ASRock’s announcement of their new Phantom Gaming brand was a well-kept secret until Digitimes leaked news earlier this month that they were planning to sell GPUs. Yesterday, the company finally revealed what they had been working on. As expected, it was a lineup of AMD RX 500 graphics cards, and they look really good for a first attempt by the motherboard manufacturer. ASRock says they’re planning a Q2 2018 launch for their lineup, which could take place as soon as April next month. This is the first new partner that AMD has signed up for GPU production since 2013.

“ASRock finally expand into the graphics card field,” said Mr. LL Shiu, ASRock Chief Executive Officer. “We are happy and proud to team up with AMD, our strong and reliable partner, and of course we look forward to bringing out more interesting and competitive products in future.”

“ASRock is an industry leader with some of the world’s best AMD-based motherboards being sold in the market today, and we are thrilled to team with them to help us bring incredible gaming experiences to gamers with Radeon GPUs, “said Scott Herkelman, corporate vice president and general manager of the Radeon Technologies Group. “The new ASRock Phantom Gaming Series, based on the powerful Radeon RX 500 Series graphics cards, will provide gamers the best of Radeon features and performance which will include FreeSync, the ultimate technology for smooth and stutter-free gaming, Radeon Software Adrenalin Edition for seamless streaming, sharing and gameplay capture now with mobile device functionality, and Radeon graphic’s highly optimized DirectX 12 and Vulkan performance.”

For gamers, this is quite a turn of events. ASRock has become one of the top motherboard manufacturers in the market, and the X370 Taichi has been one of the best all-round boards in the socket AM4 ecosystem. Every motherboard vendor on the market wants to also sell GPUs because of the ecosystem sales that they can achieve. A lot of enthusiasts like to match branding and styling in their system, and if they’re using an ASRock motherboard, there’s a high chance they’ll want an ASRock GPU as well.

The lineup starts with the Phantom Gaming Radeon RX 550 2GB and RX 560 2GB GDDR5. These GPUs are dual-slot cards with a small form factor board design, intended to be used in budget systems with less effective cooling, or in small ITX builds that can’t accommodate larger cards. The Phantom RX 550 has a base clock speed of 1100MHz with the memory clocked at 1500MHz. ASRock has also configured an overclock profile which is called OC Mode, with base clock speeds of 1144MHz on the GPU and 1560MHz on the memory.

The RX 560 is not a full implementation of the RX 560 die. It has 896 shader cores instead of the full 1024 shaders, which makes it an RX 560D product. Among similar RX 560 cards, it has a base clock of 1149MHz with memory also set at 1500MHz. The OC Mode preset ramps that up to 1194MHz on the GPU and 1560MHz on the memory. It’s not a bottom-rung design, and it’s in the same league as other single-fan designs, but out of the box it won’t be winning performance tests against other designs from existing GPU vendors.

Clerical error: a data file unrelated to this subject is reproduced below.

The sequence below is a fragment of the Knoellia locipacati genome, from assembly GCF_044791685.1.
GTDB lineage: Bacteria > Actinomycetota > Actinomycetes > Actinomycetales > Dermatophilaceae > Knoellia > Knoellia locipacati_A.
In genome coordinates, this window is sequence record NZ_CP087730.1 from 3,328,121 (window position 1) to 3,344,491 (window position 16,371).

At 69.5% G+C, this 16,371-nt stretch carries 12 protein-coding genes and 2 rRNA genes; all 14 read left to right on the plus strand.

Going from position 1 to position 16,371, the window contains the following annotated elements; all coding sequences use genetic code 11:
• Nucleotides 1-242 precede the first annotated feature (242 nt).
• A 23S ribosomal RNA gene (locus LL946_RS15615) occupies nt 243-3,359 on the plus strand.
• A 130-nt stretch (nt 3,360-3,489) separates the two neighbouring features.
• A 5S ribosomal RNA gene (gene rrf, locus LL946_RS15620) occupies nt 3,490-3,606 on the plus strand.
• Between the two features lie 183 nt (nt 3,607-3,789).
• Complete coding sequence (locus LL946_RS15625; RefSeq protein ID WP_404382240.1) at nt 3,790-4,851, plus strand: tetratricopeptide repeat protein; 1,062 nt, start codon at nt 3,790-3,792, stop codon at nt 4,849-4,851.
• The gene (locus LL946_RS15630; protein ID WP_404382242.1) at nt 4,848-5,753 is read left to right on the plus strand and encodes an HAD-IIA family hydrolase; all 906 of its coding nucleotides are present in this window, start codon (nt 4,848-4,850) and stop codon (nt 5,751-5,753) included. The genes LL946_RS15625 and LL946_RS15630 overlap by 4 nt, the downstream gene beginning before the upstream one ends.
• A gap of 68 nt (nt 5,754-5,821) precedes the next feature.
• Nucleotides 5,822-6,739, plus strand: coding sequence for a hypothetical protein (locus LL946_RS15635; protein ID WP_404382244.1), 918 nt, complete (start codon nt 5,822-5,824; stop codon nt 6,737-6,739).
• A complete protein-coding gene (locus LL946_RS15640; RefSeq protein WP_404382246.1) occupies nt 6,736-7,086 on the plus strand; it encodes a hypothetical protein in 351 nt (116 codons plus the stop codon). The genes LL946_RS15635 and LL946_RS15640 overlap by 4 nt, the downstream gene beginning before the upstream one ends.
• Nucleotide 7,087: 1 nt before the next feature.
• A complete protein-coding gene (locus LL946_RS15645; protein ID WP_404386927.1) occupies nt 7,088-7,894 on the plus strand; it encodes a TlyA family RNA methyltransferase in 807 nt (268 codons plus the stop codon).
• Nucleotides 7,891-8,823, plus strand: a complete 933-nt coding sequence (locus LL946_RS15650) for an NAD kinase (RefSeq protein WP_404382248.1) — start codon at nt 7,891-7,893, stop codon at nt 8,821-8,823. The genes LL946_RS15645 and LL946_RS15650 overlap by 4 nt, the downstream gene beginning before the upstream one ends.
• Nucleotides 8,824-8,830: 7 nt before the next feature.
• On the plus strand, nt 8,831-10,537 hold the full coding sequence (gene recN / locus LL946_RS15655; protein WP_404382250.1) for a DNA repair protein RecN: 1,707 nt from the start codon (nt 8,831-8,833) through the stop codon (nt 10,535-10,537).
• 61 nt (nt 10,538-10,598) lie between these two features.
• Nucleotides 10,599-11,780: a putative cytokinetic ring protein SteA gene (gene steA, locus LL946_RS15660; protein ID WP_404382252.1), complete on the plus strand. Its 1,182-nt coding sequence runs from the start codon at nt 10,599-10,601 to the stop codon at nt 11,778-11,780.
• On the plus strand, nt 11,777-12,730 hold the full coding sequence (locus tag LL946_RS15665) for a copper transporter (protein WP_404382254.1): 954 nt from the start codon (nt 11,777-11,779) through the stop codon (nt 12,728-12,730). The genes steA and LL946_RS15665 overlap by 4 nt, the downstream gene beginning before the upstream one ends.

Next up is the Phantom Gaming Radeon RX 570 8GB OC. This is a dual-fan cooler design with a plastic shroud in black with white accents, a massive heatsink, a full-coverage backplate, double ball bearing fans, composite grooved copper heatpipes, and a single 8-pin PCIe PEG connector, which simplifies cable management. Out of the box, base clock speeds are 1280MHz for the GPU core and 1750MHz for the memory. The OC mode pushes that up to 1331MHz for the GPU and 1820MHz for the memory. That’s pushing into the same territory as Sapphire’s Nitro+ series, and it’s definitely going to give ASUS and Gigabyte a run for their money.

Lastly, theres the Phantom Gaming RX 580 8GB OC. It shares a cooler and backplate with the RX 570 8GB OC, so the only thing holding it back would be the performance of the cooler. Base clock speeds are set at 1380MHz for the GPU and 2000MHz for the memory, already putting this card into the top ten list of RX 580 variants worldwide. OC Mode raises clock speeds to 1435MHz for the GPU and 2020MHz for the memory. This makes it the fastest RX 580 out of the box without considering other variants which might have their own OC Mode, and it’s an impressive and aggressive showing from ASRock. One wonders what they’ll pull out of their sleeves for AMD’s Vega family in the future.

In addition to the lineup of Phantom Gaming cards for gamers, ASRock also has the Phantom Gaming Mining edition cards up for sale soon. These are Radeon RX 570 cards with specific memory chips and timings applied to them, and are sold with a single DVI-I output on the back of the card to limit their usefulness and resale in the second-hand market. No availability or price has been announced yet, but they will be demarked by special labels which tells miners which specific type of memory ships with the card.  ASRock has noted that memory allocations are difficult to guarantee for their mining lineup, as the memory market is very limited in terms of choice and availability at this point in time.

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